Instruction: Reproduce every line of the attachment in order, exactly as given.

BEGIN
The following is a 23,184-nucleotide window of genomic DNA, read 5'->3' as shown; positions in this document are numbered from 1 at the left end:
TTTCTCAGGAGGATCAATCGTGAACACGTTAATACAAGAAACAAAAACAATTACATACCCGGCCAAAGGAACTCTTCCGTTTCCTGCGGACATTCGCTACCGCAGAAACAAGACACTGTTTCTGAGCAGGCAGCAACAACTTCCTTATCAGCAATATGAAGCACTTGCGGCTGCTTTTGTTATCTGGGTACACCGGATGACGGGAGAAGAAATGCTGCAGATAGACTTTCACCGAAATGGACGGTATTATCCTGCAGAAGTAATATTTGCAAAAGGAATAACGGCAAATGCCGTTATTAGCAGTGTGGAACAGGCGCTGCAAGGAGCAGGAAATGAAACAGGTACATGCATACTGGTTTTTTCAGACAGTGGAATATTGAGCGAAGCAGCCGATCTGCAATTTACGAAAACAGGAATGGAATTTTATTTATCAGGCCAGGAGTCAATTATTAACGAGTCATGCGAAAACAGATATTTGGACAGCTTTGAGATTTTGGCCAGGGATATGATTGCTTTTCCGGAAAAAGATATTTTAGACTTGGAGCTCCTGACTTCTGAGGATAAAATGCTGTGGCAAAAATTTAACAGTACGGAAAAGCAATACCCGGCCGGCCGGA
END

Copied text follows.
The following is a 23,184-nucleotide window of genomic DNA, read 5'->3' as shown; positions in this document are numbered from 1 at the left end:
TTTCTCAGGAGGATCAATCGTGAACACGTTAATACAAGAAACAAAAACAATTACATACCCGGCCAAAGGAACTCTTCCGTTTCCTGCGGACATTCGCTACCGCAGAAACAAGACACTGTTTCTGAGCAGGCAGCAACAACTTCCTTATCAGCAATATGAAGCACTTGCGGCTGCTTTTGTTATCTGGGTACACCGGATGACGGGAGAAGAAATGCTGCAGATAGACTTTCACCGAAATGGACGGTATTATCCTGCAGAAGTAATATTTGCAAAAGGAATAACGGCAAATGCCGTTATTAGCAGTGTGGAACAGGCGCTGCAAGGAGCAGGAAATGAAACAGGTACATGCATACTGGTTTTTTCAGACAGTGGAATATTGAGCGAAGCAGCCGATCTGCAATTTACGAAAACAGGAATGGAATTTTATTTATCAGGCCAGGAGTCAATTATTAACGAGTCATGCGAAAACAGATATTTGGACAGCTTTGAGATTTTGGCCAGGGATATGATTGCTTTTCCGGAAAAAGATATTTTAGACTTGGAGCTCCTGACTTCTGAGGATAAAATGCTGTGGCAAAAATTTAACAGTACGGAAAAGCAATACCCGGCCGGCCGGA